Explanations of the book "The Innocents Abroad by Mark Twain"
The Innocents Abroad, or The New Pilgrims' Progress is a travel book by American author Mark Twain published in 1869 which humorously chronicles what Twain called his "Great Pleasure Excursion" on board the chartered vessel Quaker City (formerly USS Quaker City) through Europe and the Holy Land with a group of American travelers in 1867. It was the best selling of Twain's works during his lifetime and one of the best selling travel books of all time.
A major theme of the book, insofar as a book assembled and revised from the newspaper columns Twain sent back to America as the journey progressed can have a theme, is that of the conflict between history and the modern world; the narrator continually encounters petty profiteering and trivializations of the past as he journeys, as well as the strange emphasis placed on particular events in the past, and is either outraged, puzzled, or bored by the encounter. One example can be found in the sequence during which the boat has stopped at Gibraltar. On shore, the narrator encounters seemingly dozens of people intent on regaling him, and everyone else in the known world, with a bland and pointless anecdote concerning how a particular hill nearby acquired its name, heedless of the fact that the anecdote is, indeed, bland, pointless, and toward the end, entirely too repetitive. Another example may be found in the discussion of the story of Abelard and Heloise, where the skeptical American deconstructs the story and comes to the conclusion that entirely too much fuss has been made about the two lovers. Only when the ship reaches areas of the world that do not exploit for profit or bore passers-by with inexplicable interest in their history, such as the passage dealing with the ship's time at the Canary Islands, is this trait not found in the text.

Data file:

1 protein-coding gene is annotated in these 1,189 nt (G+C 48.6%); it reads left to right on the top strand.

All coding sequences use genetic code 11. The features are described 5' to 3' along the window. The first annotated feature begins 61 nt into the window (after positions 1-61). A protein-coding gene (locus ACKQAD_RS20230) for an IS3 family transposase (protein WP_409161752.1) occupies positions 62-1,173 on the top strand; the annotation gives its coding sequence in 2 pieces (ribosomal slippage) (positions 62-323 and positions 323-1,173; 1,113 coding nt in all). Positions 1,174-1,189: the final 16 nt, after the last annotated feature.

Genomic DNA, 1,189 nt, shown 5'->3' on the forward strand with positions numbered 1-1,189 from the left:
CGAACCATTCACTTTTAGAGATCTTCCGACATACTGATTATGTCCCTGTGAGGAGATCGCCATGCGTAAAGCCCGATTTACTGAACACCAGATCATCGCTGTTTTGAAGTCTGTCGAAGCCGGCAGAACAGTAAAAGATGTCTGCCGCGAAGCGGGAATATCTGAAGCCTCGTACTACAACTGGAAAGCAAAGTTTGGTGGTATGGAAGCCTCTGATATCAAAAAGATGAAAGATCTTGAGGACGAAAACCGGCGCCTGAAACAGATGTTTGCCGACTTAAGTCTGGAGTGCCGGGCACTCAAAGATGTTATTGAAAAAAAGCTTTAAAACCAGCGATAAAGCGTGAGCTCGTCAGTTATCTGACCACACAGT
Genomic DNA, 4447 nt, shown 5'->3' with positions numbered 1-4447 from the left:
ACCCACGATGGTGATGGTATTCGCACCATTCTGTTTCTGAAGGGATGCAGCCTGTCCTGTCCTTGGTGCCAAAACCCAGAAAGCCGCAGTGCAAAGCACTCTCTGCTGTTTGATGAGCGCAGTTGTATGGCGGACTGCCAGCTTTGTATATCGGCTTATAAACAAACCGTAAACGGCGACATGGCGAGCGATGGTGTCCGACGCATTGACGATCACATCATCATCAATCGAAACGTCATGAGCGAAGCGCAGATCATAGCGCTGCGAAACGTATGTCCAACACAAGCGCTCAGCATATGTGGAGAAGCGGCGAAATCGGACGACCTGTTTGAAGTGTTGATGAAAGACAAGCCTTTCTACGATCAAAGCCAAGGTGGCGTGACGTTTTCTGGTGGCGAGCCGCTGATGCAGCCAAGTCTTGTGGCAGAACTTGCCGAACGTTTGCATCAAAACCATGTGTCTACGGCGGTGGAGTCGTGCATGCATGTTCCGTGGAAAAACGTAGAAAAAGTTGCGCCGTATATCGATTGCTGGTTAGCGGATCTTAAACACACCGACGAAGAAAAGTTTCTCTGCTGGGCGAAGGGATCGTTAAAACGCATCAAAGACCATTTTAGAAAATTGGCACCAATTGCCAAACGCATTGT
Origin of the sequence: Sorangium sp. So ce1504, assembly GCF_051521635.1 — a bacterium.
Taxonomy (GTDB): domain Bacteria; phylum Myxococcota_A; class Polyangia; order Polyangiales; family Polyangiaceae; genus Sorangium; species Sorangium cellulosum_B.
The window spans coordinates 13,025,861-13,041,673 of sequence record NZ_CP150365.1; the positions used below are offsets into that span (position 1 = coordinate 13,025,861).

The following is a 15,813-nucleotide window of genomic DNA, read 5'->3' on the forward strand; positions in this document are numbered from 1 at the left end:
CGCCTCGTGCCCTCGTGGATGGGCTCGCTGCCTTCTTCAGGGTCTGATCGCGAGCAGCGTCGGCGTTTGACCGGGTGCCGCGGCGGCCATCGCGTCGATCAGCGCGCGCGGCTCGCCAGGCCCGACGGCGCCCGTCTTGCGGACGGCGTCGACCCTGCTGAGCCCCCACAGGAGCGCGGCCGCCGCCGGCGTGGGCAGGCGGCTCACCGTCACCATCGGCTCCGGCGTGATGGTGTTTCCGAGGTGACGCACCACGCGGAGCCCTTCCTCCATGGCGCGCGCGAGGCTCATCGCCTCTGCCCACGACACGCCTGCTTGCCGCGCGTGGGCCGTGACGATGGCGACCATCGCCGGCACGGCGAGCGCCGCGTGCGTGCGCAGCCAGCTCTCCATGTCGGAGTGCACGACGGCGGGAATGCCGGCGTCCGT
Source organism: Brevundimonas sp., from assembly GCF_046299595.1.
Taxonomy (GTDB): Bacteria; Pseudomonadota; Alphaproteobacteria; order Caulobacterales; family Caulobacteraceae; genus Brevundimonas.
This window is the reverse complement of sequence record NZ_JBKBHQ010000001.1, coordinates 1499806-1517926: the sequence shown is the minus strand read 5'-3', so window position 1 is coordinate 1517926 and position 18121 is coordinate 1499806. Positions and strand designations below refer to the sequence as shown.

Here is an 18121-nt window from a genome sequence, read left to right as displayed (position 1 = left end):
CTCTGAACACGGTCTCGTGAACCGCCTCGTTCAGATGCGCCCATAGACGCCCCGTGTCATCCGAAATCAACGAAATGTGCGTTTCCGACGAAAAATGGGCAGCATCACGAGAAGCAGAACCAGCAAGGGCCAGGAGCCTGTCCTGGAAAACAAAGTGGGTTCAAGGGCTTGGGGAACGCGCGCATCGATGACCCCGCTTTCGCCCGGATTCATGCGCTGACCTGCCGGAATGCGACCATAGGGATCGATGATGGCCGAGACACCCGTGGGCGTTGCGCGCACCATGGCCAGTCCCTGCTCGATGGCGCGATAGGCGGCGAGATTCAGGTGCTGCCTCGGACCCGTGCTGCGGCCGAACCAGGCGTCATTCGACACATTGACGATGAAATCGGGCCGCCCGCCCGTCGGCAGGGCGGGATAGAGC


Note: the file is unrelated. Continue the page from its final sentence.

This reaction to those who profit from the past is found, in an equivocal and unsure balance with reverence, in the section of the book that deals with the ship's company's experiences in the Holy Land. The narrator reacts here, not only to the exploitation of the past and the unreasoning (to the American eye of the time) adherence to old ways, but to the profanation of religious history, and to the shattering of illusions, such as his dismay in finding that the nations described in the Old Testament could easily have fit inside many American states and territories, and that the kings of those nations might very well have ruled over fewer people than could be found in some small towns.
This equivocal reaction to the religious history the narrator encounters may be magnified by the prejudices of the time, as the United States was still primarily a Protestant nation at this point. The Catholic Church, in particular, receives a considerable amount of attention from the narrator, seemingly not because of any particular differences in doctrine that it may have with the narrator's own attitudes, but, rather because of its institutionalized nature. This is particularly apparent in the section of the book dealing with Italy, where the poverty of the lay population and the relative affluence of the church causes the narrator to urge, in the text of the book, if not directly, the inhabitants to rob their priests.